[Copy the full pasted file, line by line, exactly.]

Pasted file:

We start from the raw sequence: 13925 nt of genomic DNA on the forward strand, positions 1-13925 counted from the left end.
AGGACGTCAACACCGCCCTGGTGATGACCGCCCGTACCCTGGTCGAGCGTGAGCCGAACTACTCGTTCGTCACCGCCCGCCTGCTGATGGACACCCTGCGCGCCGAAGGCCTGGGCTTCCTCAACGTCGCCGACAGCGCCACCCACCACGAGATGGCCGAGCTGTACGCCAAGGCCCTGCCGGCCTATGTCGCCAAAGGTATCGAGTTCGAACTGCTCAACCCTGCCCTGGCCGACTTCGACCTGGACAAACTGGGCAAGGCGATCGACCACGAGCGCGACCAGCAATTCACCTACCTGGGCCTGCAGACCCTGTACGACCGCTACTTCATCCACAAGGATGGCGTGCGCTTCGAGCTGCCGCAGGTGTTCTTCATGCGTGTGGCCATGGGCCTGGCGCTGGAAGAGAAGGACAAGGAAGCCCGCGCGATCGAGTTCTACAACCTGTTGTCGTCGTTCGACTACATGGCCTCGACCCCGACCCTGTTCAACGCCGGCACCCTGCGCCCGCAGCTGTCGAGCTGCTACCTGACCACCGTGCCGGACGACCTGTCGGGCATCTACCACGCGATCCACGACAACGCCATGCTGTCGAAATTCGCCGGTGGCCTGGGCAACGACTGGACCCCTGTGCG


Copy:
We start from the raw sequence: 13925 nt of genomic DNA on the forward strand, positions 1-13925 counted from the left end.
AGGACGTCAACACCGCCCTGGTGATGACCGCCCGTACCCTGGTCGAGCGTGAGCCGAACTACTCGTTCGTCACCGCCCGCCTGCTGATGGACACCCTGCGCGCCGAAGGCCTGGGCTTCCTCAACGTCGCCGACAGCGCCACCCACCACGAGATGGCCGAGCTGTACGCCAAGGCCCTGCCGGCCTATGTCGCCAAAGGTATCGAGTTCGAACTGCTCAACCCTGCCCTGGCCGACTTCGACCTGGACAAACTGGGCAAGGCGATCGACCACGAGCGCGACCAGCAATTCACCTACCTGGGCCTGCAGACCCTGTACGACCGCTACTTCATCCACAAGGATGGCGTGCGCTTCGAGCTGCCGCAGGTGTTCTTCATGCGTGTGGCCATGGGCCTGGCGCTGGAAGAGAAGGACAAGGAAGCCCGCGCGATCGAGTTCTACAACCTGTTGTCGTCGTTCGACTACATGGCCTCGACCCCGACCCTGTTCAACGCCGGCACCCTGCGCCCGCAGCTGTCGAGCTGCTACCTGACCACCGTGCCGGACGACCTGTCGGGCATCTACCACGCGATCCACGACAACGCCATGCTGTCGAAATTCGCCGGTGGCCTGGGCAACGACTGGACCCCTGTGCG